MANILA, Philippines – Sister Mary John Mananzan of St Scholastica’s College on Wednesday, April 24, threw her support for journalists and media practitioners whom she said have become "an endangered species" under the Duterte administration.
Mananzan, the college's former president, spoke of the persecution and arrests of journalists in her opening remarks at the 13th Hildegarde Awards for Women in Media and Communication held in Malate, Manila.
"In this administration, I think these journalists and these media practitioners who are socially-oriented and gender sensitive, I think they are an endangered species. You see that. How they are persecuted.... They are arrested, so all the more, they are needed in our time," she said.
"Because who will fight a creeping militarization? Who will fight against the growing tyranny? Who will have the courage to come out and protest or critique of what is happening in our government?" added Mananzan, St Scholastica’s Vice President for External Affairs and Director of the Institute of Women’s Studies.
She called on everyone to express "full support and our solidarity with these endangered species."
The Hildegarde Awards, named after 12th century Benedictine saint Hildegarde von Bingen, “were envisioned as a way through which women's ways of doing media can be documented over time so that these best practices can serve as models and duplicated by future media practitioners.” The 2019 edition awarded 8 recipients.
In her speech, Mananzan applauded the example of the awardees, women whose work she called "socially-oriented and gender-sensitive." She added that “fear is very contagious, but courage is more contagious.”
“I think they are inspiring so many people to also have courage, and to stand out and speak out against corruption, against all the injustices that we are experiencing in our times,” she said.
It was not the first time Mananzan criticized the current government. In 2017, after a mass on the National Day of Protest, Mananzan was asked by reporters for her message to President Rodrigo Duterte.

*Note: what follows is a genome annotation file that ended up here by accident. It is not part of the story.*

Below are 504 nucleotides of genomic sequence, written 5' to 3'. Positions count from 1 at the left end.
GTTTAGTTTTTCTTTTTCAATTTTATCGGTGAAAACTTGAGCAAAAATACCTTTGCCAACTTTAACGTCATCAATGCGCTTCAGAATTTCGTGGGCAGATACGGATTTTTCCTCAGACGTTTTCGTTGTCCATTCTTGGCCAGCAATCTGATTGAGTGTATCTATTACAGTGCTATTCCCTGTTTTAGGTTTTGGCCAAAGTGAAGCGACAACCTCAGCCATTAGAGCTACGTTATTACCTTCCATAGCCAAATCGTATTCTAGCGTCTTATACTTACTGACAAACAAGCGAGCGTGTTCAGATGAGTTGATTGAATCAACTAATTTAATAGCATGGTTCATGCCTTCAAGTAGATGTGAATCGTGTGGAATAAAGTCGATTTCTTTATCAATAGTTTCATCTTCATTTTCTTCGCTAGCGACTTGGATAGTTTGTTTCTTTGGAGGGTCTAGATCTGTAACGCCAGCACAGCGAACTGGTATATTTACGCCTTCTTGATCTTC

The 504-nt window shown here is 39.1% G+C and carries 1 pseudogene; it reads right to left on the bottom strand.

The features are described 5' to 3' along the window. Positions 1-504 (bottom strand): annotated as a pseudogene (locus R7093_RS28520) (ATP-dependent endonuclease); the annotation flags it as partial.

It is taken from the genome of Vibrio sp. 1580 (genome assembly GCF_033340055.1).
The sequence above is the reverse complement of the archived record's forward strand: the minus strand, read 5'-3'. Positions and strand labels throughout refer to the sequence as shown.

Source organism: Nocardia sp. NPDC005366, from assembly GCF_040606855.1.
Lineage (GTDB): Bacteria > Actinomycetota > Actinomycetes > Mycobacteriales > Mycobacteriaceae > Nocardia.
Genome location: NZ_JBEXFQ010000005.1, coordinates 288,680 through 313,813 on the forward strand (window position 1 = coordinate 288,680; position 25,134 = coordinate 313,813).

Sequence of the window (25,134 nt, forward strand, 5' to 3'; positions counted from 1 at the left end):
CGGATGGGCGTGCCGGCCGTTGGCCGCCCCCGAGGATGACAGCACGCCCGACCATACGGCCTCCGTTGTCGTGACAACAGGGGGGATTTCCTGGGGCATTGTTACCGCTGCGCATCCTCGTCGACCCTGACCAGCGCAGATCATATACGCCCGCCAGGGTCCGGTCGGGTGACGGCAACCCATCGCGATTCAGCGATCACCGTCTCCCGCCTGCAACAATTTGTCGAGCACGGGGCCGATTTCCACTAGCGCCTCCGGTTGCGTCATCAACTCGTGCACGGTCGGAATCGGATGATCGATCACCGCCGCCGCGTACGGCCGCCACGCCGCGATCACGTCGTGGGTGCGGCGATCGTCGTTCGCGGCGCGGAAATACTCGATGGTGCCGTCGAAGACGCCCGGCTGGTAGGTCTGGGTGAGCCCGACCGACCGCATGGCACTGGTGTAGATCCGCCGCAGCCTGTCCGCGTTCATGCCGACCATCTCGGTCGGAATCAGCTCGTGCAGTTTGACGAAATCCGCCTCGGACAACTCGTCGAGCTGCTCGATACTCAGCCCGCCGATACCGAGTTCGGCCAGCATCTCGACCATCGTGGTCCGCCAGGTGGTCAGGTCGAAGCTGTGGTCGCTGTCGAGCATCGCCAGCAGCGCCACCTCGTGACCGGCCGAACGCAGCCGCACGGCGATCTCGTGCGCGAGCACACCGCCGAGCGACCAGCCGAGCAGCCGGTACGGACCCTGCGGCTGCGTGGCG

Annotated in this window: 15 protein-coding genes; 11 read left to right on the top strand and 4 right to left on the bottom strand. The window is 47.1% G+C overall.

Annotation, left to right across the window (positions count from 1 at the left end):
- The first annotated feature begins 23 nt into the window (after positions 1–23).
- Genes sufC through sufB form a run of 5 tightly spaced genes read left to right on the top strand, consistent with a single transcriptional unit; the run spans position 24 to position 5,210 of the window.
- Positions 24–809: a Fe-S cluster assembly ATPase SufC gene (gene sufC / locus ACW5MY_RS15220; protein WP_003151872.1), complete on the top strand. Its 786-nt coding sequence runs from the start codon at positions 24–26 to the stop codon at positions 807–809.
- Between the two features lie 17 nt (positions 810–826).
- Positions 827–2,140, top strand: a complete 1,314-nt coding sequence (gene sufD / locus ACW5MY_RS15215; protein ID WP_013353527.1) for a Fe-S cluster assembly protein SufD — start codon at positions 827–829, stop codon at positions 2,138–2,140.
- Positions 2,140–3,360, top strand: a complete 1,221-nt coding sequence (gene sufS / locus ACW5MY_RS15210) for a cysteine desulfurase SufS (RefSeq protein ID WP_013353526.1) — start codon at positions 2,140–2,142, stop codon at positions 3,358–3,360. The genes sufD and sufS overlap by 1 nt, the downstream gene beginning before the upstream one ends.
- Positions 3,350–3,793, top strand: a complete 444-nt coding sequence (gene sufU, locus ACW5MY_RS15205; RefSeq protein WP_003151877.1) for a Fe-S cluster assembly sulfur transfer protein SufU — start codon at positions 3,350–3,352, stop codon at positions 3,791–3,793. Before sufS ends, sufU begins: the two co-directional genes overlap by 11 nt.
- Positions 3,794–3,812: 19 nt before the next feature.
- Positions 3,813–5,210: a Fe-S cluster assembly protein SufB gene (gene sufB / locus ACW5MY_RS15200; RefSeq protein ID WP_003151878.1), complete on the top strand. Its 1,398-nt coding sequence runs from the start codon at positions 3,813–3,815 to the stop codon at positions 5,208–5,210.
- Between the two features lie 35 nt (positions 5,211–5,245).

A long tradition
The theme for this year’s Hildegarde Awards “recognizes women media practitioners who served and paved the way in improving the welfare of the youth.”
Documentary filmmaker and ICanServe Foundation, Incorporated co-founder Kara Magsanoc-Alikpala accepted the award for Development Communication for her work on cancer awareness.
She called on the audience to give Mananzan a standing ovation. “She is the endangered species in this endangered democracy,” Magsanoc said, smiling.
The audience at the school’s St Cecilia’s Auditorium rose to their feet to give the nun known for her martial law activism a resounding round of applause.
Rappler investigative reporter Patricia Evangelista, one of the awardees for Broadcast Journalism, received a second Hildegarde award after previously accepting the honor in 2012 for ANC documentary show “Storyline."
In her acceptance speech, Evangelista spoke of Rappler’s reporting on the drug war, and the Philippines’ proud tradition of independent journalists. (READ: Some People Need Killing)
“I am honored to stand during here today,” Evangelista said, “with some of those women whose courage allowed my generation of reporters the right to call ourselves members of what was once the freest press in Asia.”
The other winners in the individual category are:
The winners in the institutional award category are: